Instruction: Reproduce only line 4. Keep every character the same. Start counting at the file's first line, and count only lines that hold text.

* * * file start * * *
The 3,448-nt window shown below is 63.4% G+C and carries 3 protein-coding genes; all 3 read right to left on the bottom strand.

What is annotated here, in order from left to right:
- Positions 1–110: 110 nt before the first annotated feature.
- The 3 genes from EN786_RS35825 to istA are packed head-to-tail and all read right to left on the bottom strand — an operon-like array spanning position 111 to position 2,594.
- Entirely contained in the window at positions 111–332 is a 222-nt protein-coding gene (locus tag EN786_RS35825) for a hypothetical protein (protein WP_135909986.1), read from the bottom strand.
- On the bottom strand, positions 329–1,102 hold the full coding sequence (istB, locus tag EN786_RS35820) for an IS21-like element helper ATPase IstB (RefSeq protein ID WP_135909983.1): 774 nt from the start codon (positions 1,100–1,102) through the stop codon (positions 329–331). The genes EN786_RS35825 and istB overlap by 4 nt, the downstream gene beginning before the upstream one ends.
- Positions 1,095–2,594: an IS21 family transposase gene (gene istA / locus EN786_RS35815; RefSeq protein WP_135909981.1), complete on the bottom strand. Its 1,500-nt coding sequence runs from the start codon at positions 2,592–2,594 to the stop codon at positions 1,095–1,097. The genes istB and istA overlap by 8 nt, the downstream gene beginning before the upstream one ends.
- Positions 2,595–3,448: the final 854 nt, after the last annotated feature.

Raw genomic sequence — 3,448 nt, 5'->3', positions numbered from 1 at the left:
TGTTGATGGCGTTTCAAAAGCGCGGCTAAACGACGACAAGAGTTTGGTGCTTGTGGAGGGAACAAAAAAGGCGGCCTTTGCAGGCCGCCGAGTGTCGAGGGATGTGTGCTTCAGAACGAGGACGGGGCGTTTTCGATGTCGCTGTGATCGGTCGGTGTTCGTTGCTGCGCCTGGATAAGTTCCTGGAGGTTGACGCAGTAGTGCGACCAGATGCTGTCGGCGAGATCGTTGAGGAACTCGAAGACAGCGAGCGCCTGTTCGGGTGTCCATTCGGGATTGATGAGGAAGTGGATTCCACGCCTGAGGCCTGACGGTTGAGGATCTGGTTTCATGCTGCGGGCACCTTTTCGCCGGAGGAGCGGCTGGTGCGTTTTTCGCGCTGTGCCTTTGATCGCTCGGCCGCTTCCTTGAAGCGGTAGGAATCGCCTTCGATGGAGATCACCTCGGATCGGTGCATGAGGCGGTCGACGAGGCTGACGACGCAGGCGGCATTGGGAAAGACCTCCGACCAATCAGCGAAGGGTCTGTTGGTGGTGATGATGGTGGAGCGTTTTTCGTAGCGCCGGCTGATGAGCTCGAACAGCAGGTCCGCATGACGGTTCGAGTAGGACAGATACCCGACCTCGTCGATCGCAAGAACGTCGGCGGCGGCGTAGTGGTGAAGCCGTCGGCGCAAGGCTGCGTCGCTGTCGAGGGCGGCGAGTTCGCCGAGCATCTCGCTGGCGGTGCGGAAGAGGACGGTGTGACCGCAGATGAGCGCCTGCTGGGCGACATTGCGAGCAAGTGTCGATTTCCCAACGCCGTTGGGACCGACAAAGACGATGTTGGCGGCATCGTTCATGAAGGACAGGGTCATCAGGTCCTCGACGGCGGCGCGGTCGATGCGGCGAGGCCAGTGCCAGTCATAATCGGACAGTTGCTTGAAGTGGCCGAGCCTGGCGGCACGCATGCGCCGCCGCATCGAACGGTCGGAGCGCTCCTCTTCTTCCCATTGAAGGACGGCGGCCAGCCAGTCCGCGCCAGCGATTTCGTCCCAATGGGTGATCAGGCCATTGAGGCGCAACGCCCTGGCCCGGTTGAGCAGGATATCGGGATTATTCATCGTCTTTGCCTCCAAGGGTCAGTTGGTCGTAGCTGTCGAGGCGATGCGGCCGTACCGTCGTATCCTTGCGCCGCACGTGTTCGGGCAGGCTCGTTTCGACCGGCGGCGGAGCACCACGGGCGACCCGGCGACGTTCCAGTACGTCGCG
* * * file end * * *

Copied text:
- The 3 genes from EN786_RS35825 to istA are packed head-to-tail and all read right to left on the bottom strand — an operon-like array spanning position 111 to position 2,594.